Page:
The Piedmontese bovine breed owes its name to the region of its origin, Piemonte (Italy), and is the most important and finest Italian beef breed.
HISTORY OF PIEDMONTESE
Origins of the Breed - Italy

The Piedmontese region of northwest Italy (Piemont, meaning "foot of the mountain" in Italian) is a secluded pocket, naturally protected by the Alps Mountains. Aurochs, (bos Taurus) ancient European cattle, populated this region. Some 25,000 years ago, a type of cattle known as Zebu (bos Indicus) began a massive migration from Pakistan. The vanguard of this migration entered the Piedmont valleys and it was here they were compelled to stop. These two distinct breeds - the Auroch and the Zebu - fused and evolved over 25,000 years of natural selection to become the Piedmontese breed.

The Piedmontese bovine breed owes its name to the region of its origin, Piemonte (Italy), and is the most important and finest Italian beef breed. The males are grey or pale fawn in color, the dams white or pale fawn while the calves are a deep fawn color. The character that has determined the recent evolution of the breed is the development of the so-called "double-muscle" factor, i.e. extremely developed muscular masses not only in the thigh or the buttocks but also in the neck. The skin and the bones of the Piedmontese bovines are particularly fine and the nearly complete absence of subcutaneous fat makes it possible to observe quite clearly the muscular furrows. At birth a male calf weighs on average 92.5 - 94.7 lbs, a female 88 lbs; an adult bull can reach the weight of 2423 - 2643 lbs a cow about 1322 lbs.

The Piedmontese is an early maturing and long living breed with a great adaptability to many different conditions and therefore it can be bred in all types of climates. The feeding of the Piedmontese cow is extremely simple: it consists preferably of green or dry fodder (silage), integrated with a feedstuff consisting mainly of cereals or leguminosae. Thanks to its excellent feed conversion capacity it can be bred not only on plane or hilly grazing fields but even on the poorest mountain pastures.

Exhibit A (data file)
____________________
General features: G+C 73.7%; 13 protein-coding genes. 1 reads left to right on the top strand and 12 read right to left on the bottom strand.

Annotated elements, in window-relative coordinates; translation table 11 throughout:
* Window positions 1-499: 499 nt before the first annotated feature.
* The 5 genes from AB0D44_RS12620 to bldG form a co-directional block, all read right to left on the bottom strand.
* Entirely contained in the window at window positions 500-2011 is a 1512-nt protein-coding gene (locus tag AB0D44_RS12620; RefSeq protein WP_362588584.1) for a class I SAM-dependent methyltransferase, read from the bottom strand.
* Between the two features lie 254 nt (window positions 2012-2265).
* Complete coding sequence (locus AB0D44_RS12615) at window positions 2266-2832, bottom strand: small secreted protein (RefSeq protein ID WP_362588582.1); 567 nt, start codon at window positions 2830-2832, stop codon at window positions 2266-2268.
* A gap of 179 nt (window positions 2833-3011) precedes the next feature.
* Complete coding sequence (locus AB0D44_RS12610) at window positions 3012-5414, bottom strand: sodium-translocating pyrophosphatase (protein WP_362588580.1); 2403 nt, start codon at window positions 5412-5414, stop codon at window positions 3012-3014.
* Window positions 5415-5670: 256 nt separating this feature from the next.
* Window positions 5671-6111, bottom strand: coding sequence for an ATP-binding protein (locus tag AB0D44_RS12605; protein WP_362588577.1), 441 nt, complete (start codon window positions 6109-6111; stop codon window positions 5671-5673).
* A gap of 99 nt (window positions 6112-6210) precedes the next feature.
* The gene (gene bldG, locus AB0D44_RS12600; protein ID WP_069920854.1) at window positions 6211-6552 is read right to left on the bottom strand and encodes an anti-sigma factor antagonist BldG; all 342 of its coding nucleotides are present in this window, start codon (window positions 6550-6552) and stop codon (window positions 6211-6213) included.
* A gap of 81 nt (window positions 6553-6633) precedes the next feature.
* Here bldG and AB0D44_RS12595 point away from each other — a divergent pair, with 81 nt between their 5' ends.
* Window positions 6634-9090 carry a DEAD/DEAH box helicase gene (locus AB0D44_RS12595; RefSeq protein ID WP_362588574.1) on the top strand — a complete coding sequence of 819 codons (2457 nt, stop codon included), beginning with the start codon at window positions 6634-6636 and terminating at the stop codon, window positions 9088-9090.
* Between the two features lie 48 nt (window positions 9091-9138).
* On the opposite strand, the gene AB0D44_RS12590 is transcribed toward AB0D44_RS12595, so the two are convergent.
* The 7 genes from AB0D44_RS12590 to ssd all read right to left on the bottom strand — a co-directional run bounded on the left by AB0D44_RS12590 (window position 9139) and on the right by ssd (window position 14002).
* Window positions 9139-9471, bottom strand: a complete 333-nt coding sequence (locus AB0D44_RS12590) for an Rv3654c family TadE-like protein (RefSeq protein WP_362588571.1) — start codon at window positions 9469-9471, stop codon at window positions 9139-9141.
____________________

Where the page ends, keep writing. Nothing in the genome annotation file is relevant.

Thanks to the meat potential and low fat rates, the Piedmontese produces carcasses of considerable value, ranking in the highest categories of the EUROP-classification. The dressing out percentage of the Piedmontese veal is one of the highest in the world, reaching - and often exceeding 70% of the live weight. Furthermore the carcasses yield a considerable quantity of first quality cuts; the meat is lean, tender and tasty, with an extremely low cholesterol level (48.5 mg per 100 g of meat).

Thanks to all these characteristics the rearing of the Piedmontese bovine breed has spread out widely all over the world: USA, Canada, China, Poland, Argentina, Brazil, etc., to name just a few. Livestock, embryos and semen are continuously exported to these and to other countries.

In 1886, the appearance of double-muscling in Piedmontese cattle attracted the attention of breeders, who had the foresight to recognize the enormous potential of this development. The first Italian Herdbook was opened in 1887, and an improvement campaign and the standard of merit have led to many years of genetic selection to eliminate detrimental aspects generally associated with double-muscling.